OMNE SOLUM FORTI PATRIA
"Every land is a homeland for the courageous man"
The key evidence that these colors were carried by Burleigh's Regt is the use of the Balfour motto, "OMNE SOLUM FORTI PATRIA" and the "maiden" device. I made a quick search on the interwebs, but I cannot find any independent verification that the Lords of Burleigh ever used this particular maiden device. However, I did find that the mermaid is a common device, and given the colors had been damaged, perhaps the image or the desrcription has been misinterpreted over the years.
A quick google search indicates that the version of the mermaid associated with Burleigh is shown above, in which the maid is shown arms up on both sides (as in the maiden device) but is holding a snake and a swan or goose head. I think it looks quite similar to the "Maiden" device described by Fisher.
The latin Balfour motto, "OMNE SOLUM FORTI PATRIA", is written in red on the gold scroll work. It translates as "Every land is a homeland for the courageous man", and is a quotation from Roman poet Ovid (43BC to 17AD); a verse from book I, line 493 of "Fasti" (Festivals).
The second motto on the colonels color is gold in color and is the standard post-1650 covenanter inscription, "COVENANT FOR RELIGION KING AND KINGDOMES". Most regimental colors captured at Dunbar bore this version of the motto, and that makes these flags anachronistic for 1644.
The other peculiarity of this set of colors is the choice of a black field. While black fields are used in company colors, the use of black on a colonels color is highly unusual, the convention at the time being a white field.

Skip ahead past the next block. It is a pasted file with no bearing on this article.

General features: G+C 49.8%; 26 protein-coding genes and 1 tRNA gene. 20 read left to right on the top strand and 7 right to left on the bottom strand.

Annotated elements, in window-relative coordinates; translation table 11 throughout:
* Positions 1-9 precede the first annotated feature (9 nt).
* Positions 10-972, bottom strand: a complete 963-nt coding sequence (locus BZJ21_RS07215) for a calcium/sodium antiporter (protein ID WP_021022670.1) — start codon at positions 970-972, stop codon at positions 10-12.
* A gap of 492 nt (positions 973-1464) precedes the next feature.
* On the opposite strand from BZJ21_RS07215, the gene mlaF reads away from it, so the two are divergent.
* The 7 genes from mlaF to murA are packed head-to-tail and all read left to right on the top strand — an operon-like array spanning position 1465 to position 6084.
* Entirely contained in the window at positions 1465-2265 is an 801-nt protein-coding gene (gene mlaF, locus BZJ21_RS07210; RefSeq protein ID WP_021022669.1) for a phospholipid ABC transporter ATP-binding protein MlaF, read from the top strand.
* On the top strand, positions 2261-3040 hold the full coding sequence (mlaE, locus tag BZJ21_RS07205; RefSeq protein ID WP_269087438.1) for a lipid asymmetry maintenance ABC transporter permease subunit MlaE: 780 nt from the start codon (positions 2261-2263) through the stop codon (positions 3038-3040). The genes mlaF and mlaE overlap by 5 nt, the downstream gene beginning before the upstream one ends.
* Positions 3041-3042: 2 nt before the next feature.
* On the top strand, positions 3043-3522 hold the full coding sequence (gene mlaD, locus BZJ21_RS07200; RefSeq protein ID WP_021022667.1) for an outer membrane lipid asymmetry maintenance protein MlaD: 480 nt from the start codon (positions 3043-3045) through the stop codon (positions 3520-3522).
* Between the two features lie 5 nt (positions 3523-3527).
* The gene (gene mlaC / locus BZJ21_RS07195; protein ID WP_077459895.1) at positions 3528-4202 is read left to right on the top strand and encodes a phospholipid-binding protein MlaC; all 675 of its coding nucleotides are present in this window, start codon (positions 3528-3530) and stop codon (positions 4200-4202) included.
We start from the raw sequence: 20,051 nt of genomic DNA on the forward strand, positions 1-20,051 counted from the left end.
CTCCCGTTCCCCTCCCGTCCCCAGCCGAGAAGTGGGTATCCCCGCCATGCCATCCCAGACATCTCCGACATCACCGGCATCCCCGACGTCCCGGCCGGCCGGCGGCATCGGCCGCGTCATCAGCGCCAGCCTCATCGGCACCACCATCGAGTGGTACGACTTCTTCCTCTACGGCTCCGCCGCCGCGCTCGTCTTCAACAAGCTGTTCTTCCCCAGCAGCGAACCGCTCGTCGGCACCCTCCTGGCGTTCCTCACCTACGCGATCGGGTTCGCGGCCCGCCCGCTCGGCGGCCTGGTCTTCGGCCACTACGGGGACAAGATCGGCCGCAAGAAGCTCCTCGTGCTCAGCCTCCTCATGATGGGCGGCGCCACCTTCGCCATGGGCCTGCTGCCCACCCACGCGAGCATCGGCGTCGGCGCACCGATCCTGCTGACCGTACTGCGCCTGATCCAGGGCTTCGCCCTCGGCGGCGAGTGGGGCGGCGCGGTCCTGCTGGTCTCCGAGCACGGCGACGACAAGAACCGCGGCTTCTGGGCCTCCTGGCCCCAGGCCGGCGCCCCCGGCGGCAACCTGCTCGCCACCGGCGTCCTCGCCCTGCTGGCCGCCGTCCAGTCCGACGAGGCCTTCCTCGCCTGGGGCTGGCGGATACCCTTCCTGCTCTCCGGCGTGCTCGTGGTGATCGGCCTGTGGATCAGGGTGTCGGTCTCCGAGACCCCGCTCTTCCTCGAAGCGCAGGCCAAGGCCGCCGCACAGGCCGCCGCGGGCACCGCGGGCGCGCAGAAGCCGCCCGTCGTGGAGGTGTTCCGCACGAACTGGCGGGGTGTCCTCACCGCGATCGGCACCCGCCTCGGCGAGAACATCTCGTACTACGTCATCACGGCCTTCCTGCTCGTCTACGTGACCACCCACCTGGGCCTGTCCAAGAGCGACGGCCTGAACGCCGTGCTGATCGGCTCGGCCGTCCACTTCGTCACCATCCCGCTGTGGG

An example of a reproduction black ensign is shown below. This was provided by Martin Scott, a follower of this blog, and native of Auldearn, who is a member of the Sealed Knot and a re-enactor in Sir Arthur Erskine's Regiment of Foot, another regiment with black ensigns. Erskine's Regt was raised in 1643 and served in Leven's army at Marston Moor. The motto used pre-dates the 1650 standard.
The use of black is also unusual given the recruiting area in Fife. Most Fife regiments raised at this time adopted a yellow field with white saltire for company colors. Given these departures from the norms I have assumed (as did Reid) that Burleigh would have used a similar scheme for the regiment raised in 1644, albeit with a more archaic covenanter motto.
This is my third set of flags prepared for a covenanter regiment, the first being Campbell of Lawers' Regt (which I made for Roy's first painted unit - Roy decided to hand draw and paint the rest of his flags on foil), the second was the Earl of Sutherland's Regt.